I created quite a lot of migrations since the beginning of my rails app. Some of them where just for test purposes. I now have a lot of migrations that are totally useless (eg: create a table in a migration and drop it in the next one).

As schema.rb get updated once db:migrate is ran, is it possible to delete all the migrations and to start from the actual content of schema.rb ?

  • 1
    you could use rake db:schema:load – Mikhail Nikalyukin Apr 12 '12 at 11:40
  • and delete all migration files ? – Luc Apr 12 '12 at 11:43

Yes, you can (and probably should) remove older migrations. There will come a point where your old migrations might no longer work since your model code will depend on later versions of your schema.

So by all means delete the migrations (you have them under source control, right?), and use

rake db:schema:load

to initialize a new database if you need to.

UPDATE: The Rails guide now has something similar to say about this: http://guides.rubyonrails.org/active_record_migrations.html#schema-dumping-and-you

  • Use rake db:schema:load instead of rake db:migrate? – methyl Apr 12 '12 at 11:53
  • No. rake db:schema:load dumps your current database and re-creates it from schema.rb. rake db:migrate applies any outstanding migrations to the existing database. – Thilo Apr 12 '12 at 11:54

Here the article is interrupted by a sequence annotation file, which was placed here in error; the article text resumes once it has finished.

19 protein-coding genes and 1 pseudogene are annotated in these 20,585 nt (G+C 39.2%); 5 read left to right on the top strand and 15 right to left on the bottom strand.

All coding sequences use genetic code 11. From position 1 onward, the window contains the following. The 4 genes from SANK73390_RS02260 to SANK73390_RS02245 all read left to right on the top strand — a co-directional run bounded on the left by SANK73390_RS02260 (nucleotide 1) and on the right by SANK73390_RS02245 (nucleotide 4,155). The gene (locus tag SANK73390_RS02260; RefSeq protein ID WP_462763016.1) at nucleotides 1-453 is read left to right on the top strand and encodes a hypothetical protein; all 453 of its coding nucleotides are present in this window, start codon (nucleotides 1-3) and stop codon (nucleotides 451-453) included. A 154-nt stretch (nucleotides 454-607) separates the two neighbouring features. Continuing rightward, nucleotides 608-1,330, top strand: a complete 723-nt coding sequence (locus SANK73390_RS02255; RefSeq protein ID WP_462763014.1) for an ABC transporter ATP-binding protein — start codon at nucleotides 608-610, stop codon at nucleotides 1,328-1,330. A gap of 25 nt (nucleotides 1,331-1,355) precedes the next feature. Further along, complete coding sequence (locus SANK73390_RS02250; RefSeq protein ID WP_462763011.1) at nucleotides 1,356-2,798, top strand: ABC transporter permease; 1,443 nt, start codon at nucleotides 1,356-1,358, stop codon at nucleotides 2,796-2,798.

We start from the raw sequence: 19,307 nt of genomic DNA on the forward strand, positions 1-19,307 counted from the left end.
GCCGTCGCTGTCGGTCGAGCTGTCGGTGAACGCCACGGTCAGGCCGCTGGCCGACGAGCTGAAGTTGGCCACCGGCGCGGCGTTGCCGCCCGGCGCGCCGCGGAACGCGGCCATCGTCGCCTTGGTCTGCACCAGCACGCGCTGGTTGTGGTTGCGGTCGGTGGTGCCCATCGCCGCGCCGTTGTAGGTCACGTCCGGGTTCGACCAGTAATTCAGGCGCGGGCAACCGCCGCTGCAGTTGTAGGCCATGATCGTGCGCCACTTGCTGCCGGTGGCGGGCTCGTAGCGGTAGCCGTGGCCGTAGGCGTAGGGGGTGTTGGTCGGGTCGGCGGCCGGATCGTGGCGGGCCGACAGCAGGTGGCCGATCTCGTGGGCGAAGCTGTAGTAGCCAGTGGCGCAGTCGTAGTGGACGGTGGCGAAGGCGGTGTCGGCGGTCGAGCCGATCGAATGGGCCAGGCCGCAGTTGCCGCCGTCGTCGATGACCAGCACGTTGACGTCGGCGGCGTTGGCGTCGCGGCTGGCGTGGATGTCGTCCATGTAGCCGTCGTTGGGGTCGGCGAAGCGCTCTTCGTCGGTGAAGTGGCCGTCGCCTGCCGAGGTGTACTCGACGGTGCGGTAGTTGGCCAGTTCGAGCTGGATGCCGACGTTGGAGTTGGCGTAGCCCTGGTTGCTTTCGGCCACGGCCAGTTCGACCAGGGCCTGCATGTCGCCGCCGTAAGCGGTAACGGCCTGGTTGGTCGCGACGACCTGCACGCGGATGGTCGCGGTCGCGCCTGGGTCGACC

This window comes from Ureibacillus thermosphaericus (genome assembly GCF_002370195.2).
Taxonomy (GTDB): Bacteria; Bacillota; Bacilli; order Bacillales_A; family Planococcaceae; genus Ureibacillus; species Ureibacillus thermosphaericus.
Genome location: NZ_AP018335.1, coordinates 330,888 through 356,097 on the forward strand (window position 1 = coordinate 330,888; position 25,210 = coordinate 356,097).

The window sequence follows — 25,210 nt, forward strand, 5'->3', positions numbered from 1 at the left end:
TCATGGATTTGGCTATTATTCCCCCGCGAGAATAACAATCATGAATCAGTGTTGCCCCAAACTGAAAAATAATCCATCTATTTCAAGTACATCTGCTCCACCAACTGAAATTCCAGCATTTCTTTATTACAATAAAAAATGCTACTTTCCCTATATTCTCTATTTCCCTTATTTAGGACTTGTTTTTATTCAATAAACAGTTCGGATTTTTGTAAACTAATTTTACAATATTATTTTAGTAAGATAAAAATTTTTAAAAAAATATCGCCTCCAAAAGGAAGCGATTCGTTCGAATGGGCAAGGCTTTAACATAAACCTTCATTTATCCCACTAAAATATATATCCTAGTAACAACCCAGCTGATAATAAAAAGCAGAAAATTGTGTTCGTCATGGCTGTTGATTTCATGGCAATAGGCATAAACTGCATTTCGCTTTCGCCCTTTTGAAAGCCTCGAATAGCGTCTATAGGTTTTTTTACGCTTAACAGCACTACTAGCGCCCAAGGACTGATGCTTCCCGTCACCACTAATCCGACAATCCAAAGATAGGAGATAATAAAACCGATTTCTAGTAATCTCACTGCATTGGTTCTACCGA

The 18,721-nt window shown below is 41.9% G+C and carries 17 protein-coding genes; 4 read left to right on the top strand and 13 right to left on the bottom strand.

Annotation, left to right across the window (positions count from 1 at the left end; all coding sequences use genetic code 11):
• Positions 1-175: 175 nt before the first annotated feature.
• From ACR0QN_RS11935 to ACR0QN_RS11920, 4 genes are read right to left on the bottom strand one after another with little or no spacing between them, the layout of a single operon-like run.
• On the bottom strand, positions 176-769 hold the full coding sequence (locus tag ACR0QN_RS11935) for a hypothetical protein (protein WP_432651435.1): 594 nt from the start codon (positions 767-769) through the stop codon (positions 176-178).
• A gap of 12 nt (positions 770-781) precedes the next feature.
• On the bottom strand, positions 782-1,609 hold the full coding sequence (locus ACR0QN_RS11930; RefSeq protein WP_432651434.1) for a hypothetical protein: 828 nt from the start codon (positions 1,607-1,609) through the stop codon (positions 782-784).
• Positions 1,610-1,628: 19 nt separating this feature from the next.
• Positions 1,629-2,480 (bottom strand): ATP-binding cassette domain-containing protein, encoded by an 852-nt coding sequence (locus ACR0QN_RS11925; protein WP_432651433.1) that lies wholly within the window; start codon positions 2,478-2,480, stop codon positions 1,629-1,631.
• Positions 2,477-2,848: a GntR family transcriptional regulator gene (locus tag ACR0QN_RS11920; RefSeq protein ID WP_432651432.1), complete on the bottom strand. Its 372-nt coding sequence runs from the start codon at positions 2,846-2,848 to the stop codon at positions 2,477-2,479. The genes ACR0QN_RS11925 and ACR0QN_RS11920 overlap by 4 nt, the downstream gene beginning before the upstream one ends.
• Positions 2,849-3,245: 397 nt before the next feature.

• Why is that important to have them in source control if I have the last version of schema.rb ? Should not be that one the important guy ? – Luc Apr 12 '12 at 16:00
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    You should have EVERYTHING in source control - that way, you can remove (or modify) anything without having to worry about whether you ever need it again. because you can always recover a previous version. – Thilo Apr 12 '12 at 17:08
  • I always have everything in source control, but my question was more to know if one can get rid of the very old migration definitively. If I am to deploy my application on a brand new server, would schema.rb be sufficient ? – Luc Apr 15 '12 at 8:40

a better way to do this is to do the following...

Once you reach a milestone in your project, and you are certain you don't want to migrate below that version of the DB, you can replace your large number of migration files with a single migration file, which you can then use as the new "initial" migration which bundles-up everything which was done up to that date.

After that: continue to use migrations in your project!

Never edit your schema.rb file by hand.. and never load the db/schema.rb file unless it's for something like disaster recovery.

You have no 100% guarantee that the file which is checked-in to version control is the latest or even the correct version.

It is much safer to migrate up and down, and just bundle-up a large amount of migrations in one single migration file instead.

By loading the schema.rb file manually, you totally circumvent the safety net which the migrations provide. That's just not a good idea.

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